Jupiter Airdrop: The Good, the Bad, and the Ugly

By  Ayush Sharma February 14, 2024

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Jupiter is a decentralized exchange (DEX) and liquidity aggregator on Solana processing $3.7 billion in transaction volume in November 2023 alone. They recently launched their governance token JUP with a massive airdrop of 1.35 billion $JUP tokens to nearly one million wallets. The airdrop, which took place on January 31, 2024, was one of the biggest ever on the Solana blockchain, with an estimated value of over $700 million at the time of writing.

JUP is the governance token of Jupiter, which should allow community members to approve, sanction, and vote on aspects of the platform for future developments. JUP has a total supply of 10 billion tokens, of which 40% are allocated for airdrops, 40% for the team and investors, 10% for the treasury, and 10% for the foundation.

The main purpose of launching JUP was to decentralize the governance and ownership of Jupiter and to reward its loyal users and contributors. According to Meow, the pseudonymous founder of Jupiter, the airdrop was designed to be as fair and inclusive as possible, based on various criteria such as interaction, volume, and community contribution.

However, the airdrop also faced some challenges and criticisms and was a talking point of the community for quite a while. In this article, we will examine the good, the bad and the ugly sides of the $JUP airdrop.

The Good

The hype leading up to the airdrop was one of the biggest in recent times, even though some people might argue that they became bored with the multiple long paragraphs in tweets posted by the founder. To ensure that the launch of $JUP would go smoothly, they first tested it with the launch of mockJUP, which was only supposed to be a test token but ended up becoming a shitcoin of its own after people started trading it, achieving an ATH market cap of over $200 million. They also tested with the airdrop of the $WEN memecoin to over 1 million wallets, which also reached an ATH market cap of over $130 million.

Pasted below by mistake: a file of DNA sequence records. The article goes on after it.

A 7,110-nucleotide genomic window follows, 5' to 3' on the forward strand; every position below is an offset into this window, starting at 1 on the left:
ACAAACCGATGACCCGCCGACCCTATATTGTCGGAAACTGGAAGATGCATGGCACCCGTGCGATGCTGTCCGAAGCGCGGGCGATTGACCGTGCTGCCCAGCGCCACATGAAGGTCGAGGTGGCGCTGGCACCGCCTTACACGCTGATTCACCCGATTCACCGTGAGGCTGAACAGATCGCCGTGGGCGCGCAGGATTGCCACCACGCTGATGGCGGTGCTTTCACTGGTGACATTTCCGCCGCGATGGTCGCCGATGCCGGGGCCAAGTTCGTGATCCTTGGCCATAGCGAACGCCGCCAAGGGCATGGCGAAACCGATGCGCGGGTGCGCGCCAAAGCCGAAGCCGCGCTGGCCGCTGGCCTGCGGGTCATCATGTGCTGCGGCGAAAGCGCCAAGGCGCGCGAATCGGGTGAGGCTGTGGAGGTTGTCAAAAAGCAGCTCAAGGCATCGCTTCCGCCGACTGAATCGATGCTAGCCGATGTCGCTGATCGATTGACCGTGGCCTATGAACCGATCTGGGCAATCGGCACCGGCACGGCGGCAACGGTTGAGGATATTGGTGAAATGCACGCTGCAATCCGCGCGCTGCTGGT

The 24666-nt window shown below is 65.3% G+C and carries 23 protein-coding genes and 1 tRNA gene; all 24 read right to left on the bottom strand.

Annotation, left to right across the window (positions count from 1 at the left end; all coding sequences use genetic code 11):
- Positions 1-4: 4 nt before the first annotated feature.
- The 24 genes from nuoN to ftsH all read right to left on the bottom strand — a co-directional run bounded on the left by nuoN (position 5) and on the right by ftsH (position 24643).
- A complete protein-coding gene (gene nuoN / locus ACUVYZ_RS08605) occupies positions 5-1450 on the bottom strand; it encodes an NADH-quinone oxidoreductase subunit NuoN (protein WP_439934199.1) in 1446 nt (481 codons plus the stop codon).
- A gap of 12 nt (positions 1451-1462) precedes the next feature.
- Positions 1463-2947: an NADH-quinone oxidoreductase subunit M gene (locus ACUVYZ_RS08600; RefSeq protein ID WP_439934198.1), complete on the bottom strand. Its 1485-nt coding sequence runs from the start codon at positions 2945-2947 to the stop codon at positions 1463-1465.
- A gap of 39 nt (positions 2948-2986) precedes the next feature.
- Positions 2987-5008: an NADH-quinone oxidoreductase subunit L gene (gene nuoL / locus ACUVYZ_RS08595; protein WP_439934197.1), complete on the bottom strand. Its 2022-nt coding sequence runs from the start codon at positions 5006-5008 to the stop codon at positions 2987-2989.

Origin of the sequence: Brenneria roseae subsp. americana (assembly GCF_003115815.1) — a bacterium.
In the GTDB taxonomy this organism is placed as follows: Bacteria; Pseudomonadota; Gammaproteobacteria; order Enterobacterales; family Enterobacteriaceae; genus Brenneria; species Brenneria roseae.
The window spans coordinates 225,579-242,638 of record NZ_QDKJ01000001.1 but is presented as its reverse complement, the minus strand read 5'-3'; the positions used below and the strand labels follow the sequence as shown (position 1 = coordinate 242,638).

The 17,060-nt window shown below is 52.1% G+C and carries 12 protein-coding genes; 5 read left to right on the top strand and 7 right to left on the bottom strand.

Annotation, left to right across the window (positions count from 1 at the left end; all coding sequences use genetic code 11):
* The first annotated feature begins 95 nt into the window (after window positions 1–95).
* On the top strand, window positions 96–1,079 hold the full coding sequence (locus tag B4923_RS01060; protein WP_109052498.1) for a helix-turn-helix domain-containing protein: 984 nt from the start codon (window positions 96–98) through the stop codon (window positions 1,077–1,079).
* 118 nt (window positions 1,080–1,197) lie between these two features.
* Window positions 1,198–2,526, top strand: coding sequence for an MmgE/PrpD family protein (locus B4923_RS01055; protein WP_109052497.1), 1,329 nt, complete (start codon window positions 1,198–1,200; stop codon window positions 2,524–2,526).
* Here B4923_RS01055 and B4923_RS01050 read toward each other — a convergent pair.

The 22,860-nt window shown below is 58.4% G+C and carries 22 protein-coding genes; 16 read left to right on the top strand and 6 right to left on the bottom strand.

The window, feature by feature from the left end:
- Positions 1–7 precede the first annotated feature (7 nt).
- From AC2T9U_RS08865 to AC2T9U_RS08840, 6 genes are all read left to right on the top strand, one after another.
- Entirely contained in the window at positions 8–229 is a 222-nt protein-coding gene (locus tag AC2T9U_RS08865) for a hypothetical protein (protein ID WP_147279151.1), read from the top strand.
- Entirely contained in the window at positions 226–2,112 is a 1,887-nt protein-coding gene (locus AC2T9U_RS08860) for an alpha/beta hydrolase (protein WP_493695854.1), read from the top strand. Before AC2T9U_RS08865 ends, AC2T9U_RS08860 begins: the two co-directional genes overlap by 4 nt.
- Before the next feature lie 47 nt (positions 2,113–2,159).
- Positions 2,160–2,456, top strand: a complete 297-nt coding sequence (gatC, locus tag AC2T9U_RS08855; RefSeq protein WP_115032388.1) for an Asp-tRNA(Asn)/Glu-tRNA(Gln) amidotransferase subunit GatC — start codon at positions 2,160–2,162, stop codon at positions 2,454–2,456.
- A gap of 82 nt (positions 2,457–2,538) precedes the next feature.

The airdrop was met with high demand and excitement, as evidenced by the surge in Solana network activity and JUP price. According to Solana Beach, a Solana network explorer, the number of transactions per second (TPS) peaked at 1,800 and the average TPS was 1,200 during the first hour of the airdrop, compared to the normal range of 300-600 TPS. The JUP token also soared in value, from an initial price of $0.41 to a high of $0.95 in some exchanges, giving it a fully diluted valuation of over $9 billion.

Despite the Solana network being congested and early users facing issues claiming the airdrop—necessitating an increase in network fees to send transactions—it held up quite well. This demonstrated the scalability and robustness of the Solana blockchain. The airdrop has not only brought liquidity to the Solana chain but also paved the way for other projects to distribute free tokens to ecosystem users.

The Bad

There were concerns about the fairness of token allocation, the mechanism of the airdrop allocation, and other issues, but these were largely overshadowed by the hype. The significant issue arose when people realized the Jupiter team was selling tokens on the open market, raising funds for the team based on a $7 billion valuation, leading some to label it a "rug pull" due to liquidity removal, a common scam tactic among shitcoin founders.

The Jupiter team implemented "moon protection" for the JUP token launch, capping the price at $0.70 until securing $100 million. The liquidity pool ranged from $0.4 to $0.7, with outcomes varying based on the token's value within this range.

Later, the team addressed concerns by deciding to only remove the JUP side of the pool, allowing the USDC side to remain and planning its gradual removal over months.

The Ugly

Source: TradingView

This $JUP chart could be described as "the ugly" as it has been pretty much down only since the launch. In true crypto fashion, the once greatly valued tech has seemingly become useless with token performing poorly. Users are speculating about how $JLP, another token by Jupiter, might offer a better value proposition since holders share 70% of the revenue from the Jupiter's perp exchange product. Also, it's the fourth token launched by the Jupiter team, if you're keeping count.

With all that being said and done, it will be interesting to see how the Jupiter team and DAO will handle the situation from here on. Could it be a similar situation to where everyone was stockpiling on Solana, and it experienced a hated rally? Jupiter remains the most used Dapp in the ecosystem and likely will continue to be so.